I think that if Jesus were alive today and he told this parable it would be aimed at for example, the big pharmaceutical companies. An example of that is the Epi-Pen. It is a needed, life saving medication. It costs about $5 to make. It costs $300 per Epi-Pen, making it virtually unattainable for anyone without insurance and driving up the cost of insurance for those who are insured. I am sure there are other examples of this greed as well. This is exactly what Jesus was talking about, selfishly serving wealth with no thought for anyone else. Or, perhaps He would have aimed it at the corporate farms who hire migrant works, many of whom are undocumented, and pay them substandard wages while requiring them to work long hours. This is not a new practice. Woody Guthrie wrote a song in 1948 about a plane crash in California in which the names of the Americans on board were listed in the news but not the names of the migrant workers being © Rev. Dr. Rhonda MacLeod deported back to Mexico at the end of the growing season. They were listed as deportees. Or perhaps Jesus would have aimed it at the 10% of the world population that controls 85% of the wealth, while the remaining 90% of the world’s population share the remaining 15%. As you can see, not much has changed in 2000 years.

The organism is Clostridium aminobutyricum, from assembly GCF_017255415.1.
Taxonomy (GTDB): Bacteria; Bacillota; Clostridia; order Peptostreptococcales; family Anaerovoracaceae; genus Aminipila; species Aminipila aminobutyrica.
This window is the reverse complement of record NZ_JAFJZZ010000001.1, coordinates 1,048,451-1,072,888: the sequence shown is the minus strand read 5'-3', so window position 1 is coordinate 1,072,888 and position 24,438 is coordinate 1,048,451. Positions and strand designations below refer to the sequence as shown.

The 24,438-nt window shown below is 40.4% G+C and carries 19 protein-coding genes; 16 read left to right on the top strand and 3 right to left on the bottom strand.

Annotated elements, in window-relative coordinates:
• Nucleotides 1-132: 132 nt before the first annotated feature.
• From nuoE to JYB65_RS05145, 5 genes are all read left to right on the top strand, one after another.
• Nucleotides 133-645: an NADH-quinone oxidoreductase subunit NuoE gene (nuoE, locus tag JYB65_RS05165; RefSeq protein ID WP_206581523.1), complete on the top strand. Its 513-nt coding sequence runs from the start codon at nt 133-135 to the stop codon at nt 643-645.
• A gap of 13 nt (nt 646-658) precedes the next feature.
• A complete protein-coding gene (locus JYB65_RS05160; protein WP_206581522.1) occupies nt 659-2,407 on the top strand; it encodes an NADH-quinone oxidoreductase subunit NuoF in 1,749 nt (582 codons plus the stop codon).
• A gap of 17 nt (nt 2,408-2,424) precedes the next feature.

This parable has a strong message for us as well. It asks us to examine our lives and to choose who we serve. Do we really serve God, or is it just lip service? Yes, we are all here this morning and we all contribute to this church and to the denomination. Keep in mind, however, the rich folks in Jesus time went to the synagogue. They even gave lots of money to the local synagogue and the temple in Jerusalem. They were what we would refer today as “the big givers” in the church. Yet, they lived lives grounded in selfishness. No matter how well off they were, it wasn’t good enough. They always seemed to want more; more power, more control, more money even if in the process they hurt others or were dishonest.